Zombie Policy Reaffirmed

Treasury Secretary Tim Geithner is taking his sweet time to work out the details of TARP II.  But for all the uncertainty surrounding his plans, we know one thing:  Zombie banks will not be allowed to go under.

Geithner just reaffirmed this, though not in so many words, in an interview with Charlie Rose.

Asked about the possibility of letting a major bank fail, he said, “I’ll say again, they play a critical role in our markets, in our financial system. We want to continue to make sure they play that role. Now, where they need temporary assistance through the government to get through that, we’re going to make sure it comes with appropriately tough conditions so that they emerge stronger and that we’re providing a level of conditions and accountability that’s appropriate in this context.”

Translation:  They can continue screwing up indefinitely, and we’ll still come to their rescue.

The “stress tests”?  That’s just a sham to make it look as if the banks are being held to some sort of standard.

Working from the same playbook, Fed chief Ben Bernanke said yesterday, “We have reiterated the U.S. government’s determination to ensure that systemically important financial institutions continue to be able to meet their commitments.”  And if it that means the Fed has to buy up Treasuries (and print money for that purpose), so be it.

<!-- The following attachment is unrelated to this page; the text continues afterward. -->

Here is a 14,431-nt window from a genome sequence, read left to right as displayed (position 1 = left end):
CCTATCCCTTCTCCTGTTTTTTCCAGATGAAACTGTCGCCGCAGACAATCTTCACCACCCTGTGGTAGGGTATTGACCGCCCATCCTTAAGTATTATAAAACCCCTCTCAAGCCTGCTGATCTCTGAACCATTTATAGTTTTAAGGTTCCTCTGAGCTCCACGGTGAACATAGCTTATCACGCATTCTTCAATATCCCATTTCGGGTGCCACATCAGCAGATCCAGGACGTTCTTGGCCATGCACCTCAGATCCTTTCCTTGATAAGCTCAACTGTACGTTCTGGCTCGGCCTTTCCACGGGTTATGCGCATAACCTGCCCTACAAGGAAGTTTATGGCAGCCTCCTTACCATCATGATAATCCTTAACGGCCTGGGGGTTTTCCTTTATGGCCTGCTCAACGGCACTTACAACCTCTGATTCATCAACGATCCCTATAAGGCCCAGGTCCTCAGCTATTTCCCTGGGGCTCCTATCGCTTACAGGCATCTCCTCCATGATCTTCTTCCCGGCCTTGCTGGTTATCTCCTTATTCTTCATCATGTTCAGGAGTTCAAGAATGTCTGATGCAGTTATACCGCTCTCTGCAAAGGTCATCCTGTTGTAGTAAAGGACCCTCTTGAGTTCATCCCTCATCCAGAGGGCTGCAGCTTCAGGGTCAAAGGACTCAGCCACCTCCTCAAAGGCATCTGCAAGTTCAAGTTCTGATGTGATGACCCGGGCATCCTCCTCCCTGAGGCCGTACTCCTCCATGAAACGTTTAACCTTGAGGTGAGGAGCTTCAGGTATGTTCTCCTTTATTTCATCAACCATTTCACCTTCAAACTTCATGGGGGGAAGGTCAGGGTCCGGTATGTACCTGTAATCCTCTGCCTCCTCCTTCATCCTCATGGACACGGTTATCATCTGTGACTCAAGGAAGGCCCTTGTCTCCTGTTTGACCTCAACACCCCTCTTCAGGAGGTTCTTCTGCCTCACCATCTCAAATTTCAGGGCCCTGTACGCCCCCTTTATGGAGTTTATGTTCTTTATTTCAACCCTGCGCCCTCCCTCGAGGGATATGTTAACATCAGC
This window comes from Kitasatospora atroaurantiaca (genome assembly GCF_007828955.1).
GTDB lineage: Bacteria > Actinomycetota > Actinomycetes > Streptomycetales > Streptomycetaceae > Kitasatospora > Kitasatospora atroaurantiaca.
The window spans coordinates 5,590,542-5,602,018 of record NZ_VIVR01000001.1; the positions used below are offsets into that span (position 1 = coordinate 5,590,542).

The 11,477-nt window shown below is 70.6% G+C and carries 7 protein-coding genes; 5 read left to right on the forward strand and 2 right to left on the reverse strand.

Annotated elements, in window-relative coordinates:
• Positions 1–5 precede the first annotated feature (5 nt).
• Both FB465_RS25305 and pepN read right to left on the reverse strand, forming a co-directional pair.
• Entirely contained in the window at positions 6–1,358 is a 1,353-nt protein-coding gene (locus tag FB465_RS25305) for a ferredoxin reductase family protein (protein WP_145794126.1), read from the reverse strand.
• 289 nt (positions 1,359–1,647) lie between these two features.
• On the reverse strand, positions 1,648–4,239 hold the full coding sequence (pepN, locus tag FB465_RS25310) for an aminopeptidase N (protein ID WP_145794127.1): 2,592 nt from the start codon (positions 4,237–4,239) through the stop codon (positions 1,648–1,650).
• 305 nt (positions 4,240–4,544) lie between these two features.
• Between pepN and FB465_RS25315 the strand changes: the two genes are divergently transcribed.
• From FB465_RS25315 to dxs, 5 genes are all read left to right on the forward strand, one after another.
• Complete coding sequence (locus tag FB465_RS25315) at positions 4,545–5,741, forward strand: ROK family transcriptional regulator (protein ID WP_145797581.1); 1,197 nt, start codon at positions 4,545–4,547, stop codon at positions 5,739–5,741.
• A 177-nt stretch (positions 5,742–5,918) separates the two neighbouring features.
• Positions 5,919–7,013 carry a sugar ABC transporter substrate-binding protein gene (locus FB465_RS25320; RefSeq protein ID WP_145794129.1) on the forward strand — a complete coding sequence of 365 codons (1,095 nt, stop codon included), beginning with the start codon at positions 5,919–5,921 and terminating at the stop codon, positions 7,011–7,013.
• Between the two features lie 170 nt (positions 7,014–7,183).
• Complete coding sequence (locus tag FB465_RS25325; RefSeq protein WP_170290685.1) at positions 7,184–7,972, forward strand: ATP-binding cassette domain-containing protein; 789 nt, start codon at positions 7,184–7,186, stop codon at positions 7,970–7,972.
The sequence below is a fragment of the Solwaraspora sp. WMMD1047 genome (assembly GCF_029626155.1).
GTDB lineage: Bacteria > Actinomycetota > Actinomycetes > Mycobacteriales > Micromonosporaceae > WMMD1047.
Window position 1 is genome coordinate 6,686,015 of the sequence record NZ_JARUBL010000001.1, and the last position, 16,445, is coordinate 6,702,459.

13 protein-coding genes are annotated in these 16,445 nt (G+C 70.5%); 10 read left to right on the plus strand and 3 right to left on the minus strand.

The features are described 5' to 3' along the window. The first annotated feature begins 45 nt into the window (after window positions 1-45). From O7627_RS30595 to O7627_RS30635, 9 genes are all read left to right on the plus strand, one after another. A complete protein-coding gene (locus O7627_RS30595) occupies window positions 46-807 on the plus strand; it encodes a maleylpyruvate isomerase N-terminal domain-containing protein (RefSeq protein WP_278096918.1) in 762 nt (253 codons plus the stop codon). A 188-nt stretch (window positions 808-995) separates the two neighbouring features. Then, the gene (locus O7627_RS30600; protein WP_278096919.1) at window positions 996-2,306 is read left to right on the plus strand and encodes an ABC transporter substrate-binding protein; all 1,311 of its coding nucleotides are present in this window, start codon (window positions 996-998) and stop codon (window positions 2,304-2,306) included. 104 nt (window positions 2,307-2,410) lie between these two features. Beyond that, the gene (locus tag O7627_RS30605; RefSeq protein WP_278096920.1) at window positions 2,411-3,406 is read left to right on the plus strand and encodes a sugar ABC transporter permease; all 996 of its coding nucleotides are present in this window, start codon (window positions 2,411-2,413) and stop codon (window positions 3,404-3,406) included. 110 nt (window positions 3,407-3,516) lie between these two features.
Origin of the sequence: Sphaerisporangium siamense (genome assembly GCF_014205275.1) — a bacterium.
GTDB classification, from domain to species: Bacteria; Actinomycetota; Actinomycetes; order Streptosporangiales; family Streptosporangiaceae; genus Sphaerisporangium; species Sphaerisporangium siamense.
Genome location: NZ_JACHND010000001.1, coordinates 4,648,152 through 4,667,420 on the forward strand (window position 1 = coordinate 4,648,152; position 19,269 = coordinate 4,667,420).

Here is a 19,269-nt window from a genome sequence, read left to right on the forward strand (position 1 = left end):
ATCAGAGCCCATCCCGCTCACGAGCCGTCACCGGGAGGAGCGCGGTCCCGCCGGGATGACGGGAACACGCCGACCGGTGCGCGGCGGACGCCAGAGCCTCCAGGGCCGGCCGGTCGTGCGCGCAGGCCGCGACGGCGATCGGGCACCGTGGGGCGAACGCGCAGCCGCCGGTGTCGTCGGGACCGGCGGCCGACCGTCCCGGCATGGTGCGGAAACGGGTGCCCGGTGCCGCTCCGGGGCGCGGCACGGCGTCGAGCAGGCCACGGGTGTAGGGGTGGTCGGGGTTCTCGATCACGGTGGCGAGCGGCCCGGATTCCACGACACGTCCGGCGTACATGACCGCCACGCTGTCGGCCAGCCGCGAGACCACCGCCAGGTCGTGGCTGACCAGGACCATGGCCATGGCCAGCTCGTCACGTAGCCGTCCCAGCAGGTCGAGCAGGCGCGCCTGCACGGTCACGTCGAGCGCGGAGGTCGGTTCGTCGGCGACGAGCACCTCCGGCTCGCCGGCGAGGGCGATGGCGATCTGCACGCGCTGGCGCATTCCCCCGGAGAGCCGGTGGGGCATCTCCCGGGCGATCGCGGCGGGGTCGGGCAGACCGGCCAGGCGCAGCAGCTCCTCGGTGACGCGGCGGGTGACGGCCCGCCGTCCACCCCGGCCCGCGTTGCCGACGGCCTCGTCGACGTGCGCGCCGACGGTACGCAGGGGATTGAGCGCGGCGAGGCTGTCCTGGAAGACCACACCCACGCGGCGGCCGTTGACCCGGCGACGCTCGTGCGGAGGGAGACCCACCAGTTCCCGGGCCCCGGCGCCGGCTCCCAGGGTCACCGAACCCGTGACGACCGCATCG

Consider yourself warned.

Consider also that the Zombie Policy isn’t even achieving its stated aims.  Weren’t we promised that if the Fed and Treasury kept pumping money into these banks, the banks would lend more freely, and businesses could borrow more easily, and so businesses could create more jobs?

Well, not so much.  “Banks that have received billions of federal dollars to encourage them to make loans — JPMorgan Chase & Co., Goldman Sachs Group, Citigroup Inc. and Bank of America Corp. — are lending money to Pfizer and Merck” so they can buy out Big Pharma competitors, according to the Los Angeles Times.  The mergers could result in 35,000 jobs lost.

Heckuva job, Timmy.  Heckuva job, Benny.

The Daily Reckoning